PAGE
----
The river is also valued by archaeologists owing to the large number of artifacts, dating as far back as the Neolithic, discovered here. The outlet of the Ulla River and the mouth of the estuary, called Ría de Arousa, are the two sites where archaeologists have discovered remains consistently. Rock carvings have been discovered here. The Ulla River is also important because it is the river in the northwest of the Iberian Peninsula to produce a large number of watery hoards, which were discovered in its lower reaches and its mouth.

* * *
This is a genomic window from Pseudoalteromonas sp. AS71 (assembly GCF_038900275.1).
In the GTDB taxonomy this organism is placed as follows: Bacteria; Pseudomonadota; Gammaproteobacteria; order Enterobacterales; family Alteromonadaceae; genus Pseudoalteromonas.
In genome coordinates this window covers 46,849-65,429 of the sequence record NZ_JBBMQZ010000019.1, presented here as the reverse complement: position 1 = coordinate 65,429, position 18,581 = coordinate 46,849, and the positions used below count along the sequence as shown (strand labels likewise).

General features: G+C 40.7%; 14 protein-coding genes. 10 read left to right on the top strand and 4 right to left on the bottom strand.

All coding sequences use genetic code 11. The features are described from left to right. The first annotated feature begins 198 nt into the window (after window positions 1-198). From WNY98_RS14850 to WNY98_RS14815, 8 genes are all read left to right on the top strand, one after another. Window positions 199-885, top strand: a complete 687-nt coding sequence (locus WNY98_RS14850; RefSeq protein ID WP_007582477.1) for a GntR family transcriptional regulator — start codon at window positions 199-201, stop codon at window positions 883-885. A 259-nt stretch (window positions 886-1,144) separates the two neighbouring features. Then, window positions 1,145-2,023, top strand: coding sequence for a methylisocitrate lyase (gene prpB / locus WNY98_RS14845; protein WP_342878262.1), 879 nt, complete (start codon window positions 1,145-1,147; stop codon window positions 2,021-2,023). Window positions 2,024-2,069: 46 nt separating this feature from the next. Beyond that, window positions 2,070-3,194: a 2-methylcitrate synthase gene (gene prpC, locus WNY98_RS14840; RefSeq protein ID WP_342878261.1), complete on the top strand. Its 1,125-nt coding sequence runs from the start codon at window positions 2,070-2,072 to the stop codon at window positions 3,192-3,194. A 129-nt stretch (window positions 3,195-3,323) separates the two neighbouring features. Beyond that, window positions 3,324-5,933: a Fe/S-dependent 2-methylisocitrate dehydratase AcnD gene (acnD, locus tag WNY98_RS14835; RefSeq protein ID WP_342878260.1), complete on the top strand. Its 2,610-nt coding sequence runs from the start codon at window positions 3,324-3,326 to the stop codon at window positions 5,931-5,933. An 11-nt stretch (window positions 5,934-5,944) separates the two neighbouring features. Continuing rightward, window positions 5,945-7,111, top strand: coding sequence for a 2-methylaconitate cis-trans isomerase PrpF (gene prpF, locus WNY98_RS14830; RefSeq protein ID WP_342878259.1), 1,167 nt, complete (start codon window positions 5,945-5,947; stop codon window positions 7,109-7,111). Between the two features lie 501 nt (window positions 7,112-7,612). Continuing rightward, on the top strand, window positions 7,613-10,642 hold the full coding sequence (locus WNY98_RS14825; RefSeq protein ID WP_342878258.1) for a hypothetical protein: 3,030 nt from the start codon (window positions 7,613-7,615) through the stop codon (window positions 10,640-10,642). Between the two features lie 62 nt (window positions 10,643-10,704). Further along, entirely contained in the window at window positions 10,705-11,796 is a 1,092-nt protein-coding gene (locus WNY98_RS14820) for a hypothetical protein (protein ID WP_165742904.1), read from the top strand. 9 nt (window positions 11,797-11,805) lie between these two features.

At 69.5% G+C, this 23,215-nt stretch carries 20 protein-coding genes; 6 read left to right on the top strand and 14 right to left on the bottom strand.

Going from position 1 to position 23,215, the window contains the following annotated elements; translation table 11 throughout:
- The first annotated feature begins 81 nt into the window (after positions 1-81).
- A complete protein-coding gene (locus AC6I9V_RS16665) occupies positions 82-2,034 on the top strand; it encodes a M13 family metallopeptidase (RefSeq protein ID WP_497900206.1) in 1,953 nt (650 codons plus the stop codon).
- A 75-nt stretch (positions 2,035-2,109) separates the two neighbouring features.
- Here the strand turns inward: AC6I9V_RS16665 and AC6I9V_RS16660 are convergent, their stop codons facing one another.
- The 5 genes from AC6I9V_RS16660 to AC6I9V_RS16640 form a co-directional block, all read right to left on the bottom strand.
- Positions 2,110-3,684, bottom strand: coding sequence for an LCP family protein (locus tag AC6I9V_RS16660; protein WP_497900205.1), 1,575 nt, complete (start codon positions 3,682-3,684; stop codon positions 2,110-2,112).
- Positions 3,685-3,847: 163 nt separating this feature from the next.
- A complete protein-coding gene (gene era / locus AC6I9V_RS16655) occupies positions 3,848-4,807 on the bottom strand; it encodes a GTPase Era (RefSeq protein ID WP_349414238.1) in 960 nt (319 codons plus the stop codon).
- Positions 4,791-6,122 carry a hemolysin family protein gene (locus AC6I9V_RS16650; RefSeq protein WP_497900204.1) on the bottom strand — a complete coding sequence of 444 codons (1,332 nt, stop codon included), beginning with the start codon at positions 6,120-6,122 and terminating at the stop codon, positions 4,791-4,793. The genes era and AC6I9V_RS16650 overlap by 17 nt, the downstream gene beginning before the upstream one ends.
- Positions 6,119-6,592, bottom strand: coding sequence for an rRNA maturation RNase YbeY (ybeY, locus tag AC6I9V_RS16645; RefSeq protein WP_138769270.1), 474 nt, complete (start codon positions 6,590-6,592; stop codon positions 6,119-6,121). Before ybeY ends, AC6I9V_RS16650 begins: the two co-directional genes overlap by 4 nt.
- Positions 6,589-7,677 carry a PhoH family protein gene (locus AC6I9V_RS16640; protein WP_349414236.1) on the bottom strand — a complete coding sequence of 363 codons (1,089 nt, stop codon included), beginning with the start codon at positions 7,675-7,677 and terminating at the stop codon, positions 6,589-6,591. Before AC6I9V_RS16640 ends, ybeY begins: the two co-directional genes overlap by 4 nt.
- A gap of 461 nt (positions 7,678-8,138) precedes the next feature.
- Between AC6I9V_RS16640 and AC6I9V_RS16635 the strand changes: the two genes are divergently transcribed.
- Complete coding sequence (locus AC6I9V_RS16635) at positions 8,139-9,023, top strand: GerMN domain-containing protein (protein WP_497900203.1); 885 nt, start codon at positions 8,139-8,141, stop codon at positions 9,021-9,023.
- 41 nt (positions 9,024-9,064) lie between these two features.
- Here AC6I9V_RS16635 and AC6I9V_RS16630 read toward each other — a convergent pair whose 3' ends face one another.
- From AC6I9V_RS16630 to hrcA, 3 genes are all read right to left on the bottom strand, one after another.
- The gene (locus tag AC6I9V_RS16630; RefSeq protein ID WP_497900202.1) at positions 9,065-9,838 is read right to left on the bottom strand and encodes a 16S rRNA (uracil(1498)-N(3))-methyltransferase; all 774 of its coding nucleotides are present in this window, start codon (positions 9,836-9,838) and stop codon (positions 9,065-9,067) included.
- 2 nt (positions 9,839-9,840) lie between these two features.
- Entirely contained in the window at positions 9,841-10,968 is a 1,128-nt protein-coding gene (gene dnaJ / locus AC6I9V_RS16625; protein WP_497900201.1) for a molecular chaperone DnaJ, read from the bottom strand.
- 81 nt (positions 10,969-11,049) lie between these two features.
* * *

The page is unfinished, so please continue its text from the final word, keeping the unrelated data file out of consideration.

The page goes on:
The Ulla river basin is marked in deep blue in this map of the Galician river basins
According to E. Bascuas, "Ulla" is a form belonging to the old European hydronymy, and derived from the Indoeuropean root *wel- 'wheel, rotate'. This toponym is registred in 906 as "(fluvius) Volia", which had derived from a previous form *Wulia.